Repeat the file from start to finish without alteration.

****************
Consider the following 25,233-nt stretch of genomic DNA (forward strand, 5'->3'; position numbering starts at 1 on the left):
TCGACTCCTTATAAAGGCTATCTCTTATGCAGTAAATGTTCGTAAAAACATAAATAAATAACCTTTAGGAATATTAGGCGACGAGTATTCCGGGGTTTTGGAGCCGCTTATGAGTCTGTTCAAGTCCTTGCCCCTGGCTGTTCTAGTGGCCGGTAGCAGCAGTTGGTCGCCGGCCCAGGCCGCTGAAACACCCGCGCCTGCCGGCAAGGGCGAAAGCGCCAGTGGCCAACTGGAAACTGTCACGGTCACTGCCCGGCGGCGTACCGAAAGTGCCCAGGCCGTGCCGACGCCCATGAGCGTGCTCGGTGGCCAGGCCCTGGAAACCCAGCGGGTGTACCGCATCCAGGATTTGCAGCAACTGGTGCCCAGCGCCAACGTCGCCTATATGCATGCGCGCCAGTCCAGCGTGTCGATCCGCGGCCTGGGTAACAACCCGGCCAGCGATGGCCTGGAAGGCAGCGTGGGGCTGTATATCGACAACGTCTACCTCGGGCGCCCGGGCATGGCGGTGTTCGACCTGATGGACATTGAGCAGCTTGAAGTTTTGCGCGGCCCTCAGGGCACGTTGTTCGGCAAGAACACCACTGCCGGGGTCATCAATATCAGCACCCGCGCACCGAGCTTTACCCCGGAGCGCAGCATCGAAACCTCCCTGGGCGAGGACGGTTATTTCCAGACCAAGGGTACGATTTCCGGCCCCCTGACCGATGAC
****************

Consider the following 25,233-nt stretch of genomic DNA (forward strand, 5'->3'; position numbering starts at 1 on the left):
TCGACTCCTTATAAAGGCTATCTCTTATGCAGTAAATGTTCGTAAAAACATAAATAAATAACCTTTAGGAATATTAGGCGACGAGTATTCCGGGGTTTTGGAGCCGCTTATGAGTCTGTTCAAGTCCTTGCCCCTGGCTGTTCTAGTGGCCGGTAGCAGCAGTTGGTCGCCGGCCCAGGCCGCTGAAACACCCGCGCCTGCCGGCAAGGGCGAAAGCGCCAGTGGCCAACTGGAAACTGTCACGGTCACTGCCCGGCGGCGTACCGAAAGTGCCCAGGCCGTGCCGACGCCCATGAGCGTGCTCGGTGGCCAGGCCCTGGAAACCCAGCGGGTGTACCGCATCCAGGATTTGCAGCAACTGGTGCCCAGCGCCAACGTCGCCTATATGCATGCGCGCCAGTCCAGCGTGTCGATCCGCGGCCTGGGTAACAACCCGGCCAGCGATGGCCTGGAAGGCAGCGTGGGGCTGTATATCGACAACGTCTACCTCGGGCGCCCGGGCATGGCGGTGTTCGACCTGATGGACATTGAGCAGCTTGAAGTTTTGCGCGGCCCTCAGGGCACGTTGTTCGGCAAGAACACCACTGCCGGGGTCATCAATATCAGCACCCGCGCACCGAGCTTTACCCCGGAGCGCAGCATCGAAACCTCCCTGGGCGAGGACGGTTATTTCCAGACCAAGGGTACGATTTCCGGCCCCCTGACCGATGAC